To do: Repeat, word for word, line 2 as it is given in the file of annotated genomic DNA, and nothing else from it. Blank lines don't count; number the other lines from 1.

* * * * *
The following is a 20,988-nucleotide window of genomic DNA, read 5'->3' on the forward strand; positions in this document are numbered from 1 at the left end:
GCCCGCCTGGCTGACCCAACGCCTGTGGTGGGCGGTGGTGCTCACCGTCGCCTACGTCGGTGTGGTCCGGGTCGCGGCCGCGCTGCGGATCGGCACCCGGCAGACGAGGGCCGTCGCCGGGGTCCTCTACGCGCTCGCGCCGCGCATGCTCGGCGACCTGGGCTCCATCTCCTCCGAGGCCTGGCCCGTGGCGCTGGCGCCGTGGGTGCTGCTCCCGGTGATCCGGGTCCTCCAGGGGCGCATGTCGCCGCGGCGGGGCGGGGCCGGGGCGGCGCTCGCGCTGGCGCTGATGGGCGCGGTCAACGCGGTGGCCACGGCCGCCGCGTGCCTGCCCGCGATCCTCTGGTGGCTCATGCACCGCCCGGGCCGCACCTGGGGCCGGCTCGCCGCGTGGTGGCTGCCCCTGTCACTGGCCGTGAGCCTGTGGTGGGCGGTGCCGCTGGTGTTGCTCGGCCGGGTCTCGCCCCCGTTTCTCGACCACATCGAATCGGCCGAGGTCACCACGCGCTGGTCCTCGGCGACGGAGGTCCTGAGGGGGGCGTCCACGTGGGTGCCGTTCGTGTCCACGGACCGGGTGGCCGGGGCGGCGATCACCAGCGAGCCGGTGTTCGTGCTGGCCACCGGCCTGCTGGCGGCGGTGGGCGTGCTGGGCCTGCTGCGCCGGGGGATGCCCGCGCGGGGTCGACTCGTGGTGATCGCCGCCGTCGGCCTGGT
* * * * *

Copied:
GCCCGCCTGGCTGACCCAACGCCTGTGGTGGGCGGTGGTGCTCACCGTCGCCTACGTCGGTGTGGTCCGGGTCGCGGCCGCGCTGCGGATCGGCACCCGGCAGACGAGGGCCGTCGCCGGGGTCCTCTACGCGCTCGCGCCGCGCATGCTCGGCGACCTGGGCTCCATCTCCTCCGAGGCCTGGCCCGTGGCGCTGGCGCCGTGGGTGCTGCTCCCGGTGATCCGGGTCCTCCAGGGGCGCATGTCGCCGCGGCGGGGCGGGGCCGGGGCGGCGCTCGCGCTGGCGCTGATGGGCGCGGTCAACGCGGTGGCCACGGCCGCCGCGTGCCTGCCCGCGATCCTCTGGTGGCTCATGCACCGCCCGGGCCGCACCTGGGGCCGGCTCGCCGCGTGGTGGCTGCCCCTGTCACTGGCCGTGAGCCTGTGGTGGGCGGTGCCGCTGGTGTTGCTCGGCCGGGTCTCGCCCCCGTTTCTCGACCACATCGAATCGGCCGAGGTCACCACGCGCTGGTCCTCGGCGACGGAGGTCCTGAGGGGGGCGTCCACGTGGGTGCCGTTCGTGTCCACGGACCGGGTGGCCGGGGCGGCGATCACCAGCGAGCCGGTGTTCGTGCTGGCCACCGGCCTGCTGGCGGCGGTGGGCGTGCTGGGCCTGCTGCGCCGGGGGATGCCCGCGCGGGGTCGACTCGTGGTGATCGCCGCCGTCGGCCTGGT